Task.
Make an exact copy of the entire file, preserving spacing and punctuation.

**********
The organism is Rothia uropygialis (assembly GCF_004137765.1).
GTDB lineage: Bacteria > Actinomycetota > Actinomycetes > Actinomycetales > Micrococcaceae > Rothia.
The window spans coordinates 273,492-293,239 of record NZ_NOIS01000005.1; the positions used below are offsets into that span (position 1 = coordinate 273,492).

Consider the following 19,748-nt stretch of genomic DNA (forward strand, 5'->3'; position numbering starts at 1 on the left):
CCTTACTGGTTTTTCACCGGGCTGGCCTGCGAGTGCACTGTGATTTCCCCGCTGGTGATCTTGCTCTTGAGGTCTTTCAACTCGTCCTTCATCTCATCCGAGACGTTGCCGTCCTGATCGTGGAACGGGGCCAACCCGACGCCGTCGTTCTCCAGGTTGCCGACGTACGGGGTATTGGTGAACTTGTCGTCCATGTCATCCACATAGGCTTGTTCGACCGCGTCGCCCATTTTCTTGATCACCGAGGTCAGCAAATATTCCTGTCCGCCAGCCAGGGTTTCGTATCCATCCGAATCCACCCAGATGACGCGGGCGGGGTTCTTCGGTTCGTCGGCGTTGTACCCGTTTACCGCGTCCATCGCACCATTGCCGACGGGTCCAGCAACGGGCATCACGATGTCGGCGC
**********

The organism is Rothia uropygialis (assembly GCF_004137765.1).
GTDB lineage: Bacteria > Actinomycetota > Actinomycetes > Actinomycetales > Micrococcaceae > Rothia.
The window spans coordinates 273,492-293,239 of record NZ_NOIS01000005.1; the positions used below are offsets into that span (position 1 = coordinate 273,492).

Consider the following 19,748-nt stretch of genomic DNA (forward strand, 5'->3'; position numbering starts at 1 on the left):
CCTTACTGGTTTTTCACCGGGCTGGCCTGCGAGTGCACTGTGATTTCCCCGCTGGTGATCTTGCTCTTGAGGTCTTTCAACTCGTCCTTCATCTCATCCGAGACGTTGCCGTCCTGATCGTGGAACGGGGCCAACCCGACGCCGTCGTTCTCCAGGTTGCCGACGTACGGGGTATTGGTGAACTTGTCGTCCATGTCATCCACATAGGCTTGTTCGACCGCGTCGCCCATTTTCTTGATCACCGAGGTCAGCAAATATTCCTGTCCGCCAGCCAGGGTTTCGTATCCATCCGAATCCACCCAGATGACGCGGGCGGGGTTCTTCGGTTCGTCGGCGTTGTACCCGTTTACCGCGTCCATCGCACCATTGCCGACGGGTCCAGCAACGGGCATCACGATGTCGGCGC